Why Do I Need A Bpp Ultrasound
“Pregnancy can bring on numerous surprises — and some are a little more frightening than others. One that’s probably not too pleasant is the fact that the placenta can sometimes grow abnormally large in size. This condition isn’t dangerous for mom but it does mean that there’s an increased chance of complications for baby. It also means that labor will take longer and might require additional medical attention from doctors.
An ultrasound test called biparietal diameter measurement (BPP) helps detect this problem early so that doctors don’t wait until your child is born before they know about it. The first step in diagnosing this issue is to measure the distance between two points on the outer edge of the fetal skull. Doctors use these measurements to calculate how big your baby’s head should be when he or she is delivered. If the fetus’ brain is growing larger than expected, then it’s likely that the placenta has grown abnormally large. In addition to the ultrasound testing, doctors may order blood tests to determine whether there’s any underlying cause for the growth.
The purpose of the BPP test isn’t just to find out what’s going on with your unborn child; it’s also used to check the health of your baby after birth. For example, babies who were born prematurely often need further monitoring to help them recover properly. Premature infants have smaller brains and lungs than full-term newborns do, which makes their bodies less able to handle oxygen. Monitoring the baby’s brain using BPP testing allows doctors to monitor the recovery process and ensure that the infant is developing normally.
So why perform the test? How does it differ from standard ultrasounds? And what happens if something goes wrong? Read on to learn all about the risks and benefits of BPP testing.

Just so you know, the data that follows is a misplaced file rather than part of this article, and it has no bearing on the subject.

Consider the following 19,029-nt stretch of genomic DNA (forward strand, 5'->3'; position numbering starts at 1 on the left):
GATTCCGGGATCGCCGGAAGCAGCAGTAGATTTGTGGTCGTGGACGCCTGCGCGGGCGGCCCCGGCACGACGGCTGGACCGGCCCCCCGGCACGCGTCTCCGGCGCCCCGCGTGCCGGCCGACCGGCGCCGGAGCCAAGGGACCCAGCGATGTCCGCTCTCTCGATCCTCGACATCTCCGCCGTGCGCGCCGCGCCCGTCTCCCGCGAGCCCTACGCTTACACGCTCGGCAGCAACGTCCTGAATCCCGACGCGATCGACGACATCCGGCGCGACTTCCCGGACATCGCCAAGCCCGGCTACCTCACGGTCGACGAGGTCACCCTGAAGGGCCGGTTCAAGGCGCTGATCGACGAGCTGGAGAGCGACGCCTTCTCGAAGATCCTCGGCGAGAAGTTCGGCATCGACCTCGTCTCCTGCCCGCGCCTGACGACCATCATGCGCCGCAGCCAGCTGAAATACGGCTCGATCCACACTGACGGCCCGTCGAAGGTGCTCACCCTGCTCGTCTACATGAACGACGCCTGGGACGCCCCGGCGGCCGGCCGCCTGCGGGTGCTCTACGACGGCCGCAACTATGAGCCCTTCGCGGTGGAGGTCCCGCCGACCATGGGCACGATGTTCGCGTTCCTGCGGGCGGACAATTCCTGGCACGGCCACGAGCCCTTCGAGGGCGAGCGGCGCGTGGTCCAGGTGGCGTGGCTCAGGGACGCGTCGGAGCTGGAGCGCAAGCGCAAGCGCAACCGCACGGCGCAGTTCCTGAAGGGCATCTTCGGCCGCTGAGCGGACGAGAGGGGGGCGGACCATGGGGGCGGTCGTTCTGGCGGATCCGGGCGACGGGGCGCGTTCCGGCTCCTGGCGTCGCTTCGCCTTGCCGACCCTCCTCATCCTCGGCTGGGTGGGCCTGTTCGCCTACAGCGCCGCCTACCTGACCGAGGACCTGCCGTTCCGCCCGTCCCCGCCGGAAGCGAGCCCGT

Risks Associated With Biparietal Diameter Measurement Testing
If your doctor thinks that your baby’s brain development is being affected by something like prematurity, then he or she will most likely want to conduct a BPP test. These tests are considered fairly safe, though there are certain potential dangers associated with them. Some of these include:
Infection – As with any invasive procedure, infection poses a threat. When performing the test, however, only sterile techniques will be followed. To keep everything clean and free of germs, the physician will wear gloves while handling the patient. He or she will also cover the area where the test will be performed.
Bleeding – Sometimes patients bleed excessively right after delivery. This is normal, but it can become problematic if it continues or becomes excessive enough to slow down or stop the recovery process.
Abnormal results – While abnormal results aren’t always bad news, if they occur they could indicate a serious problem. Abnormal findings may include hydrocephalus, cerebral palsy and mental retardation.
What Are The Benefits Of Biparietal Diameter Measurement Testing?
As mentioned earlier, one benefit of the BPP test is that it gives doctors a better idea of how the baby’s brain is recovering. They can see how well the brain is functioning and making connections to its surrounding tissues. This information lets them decide how long to give the baby oxygen and special care. In addition, the test provides information about the overall health of the fetus.
A second benefit is that it shows how large the baby’s head is compared to his or her length. This is useful information for both parents and physicians once the baby is born. It can tell them whether the premature baby has been given adequate room inside the womb to breathe and develop properly. If the baby’s head is too small, then extra measures must be taken to improve his or her breathing capabilities.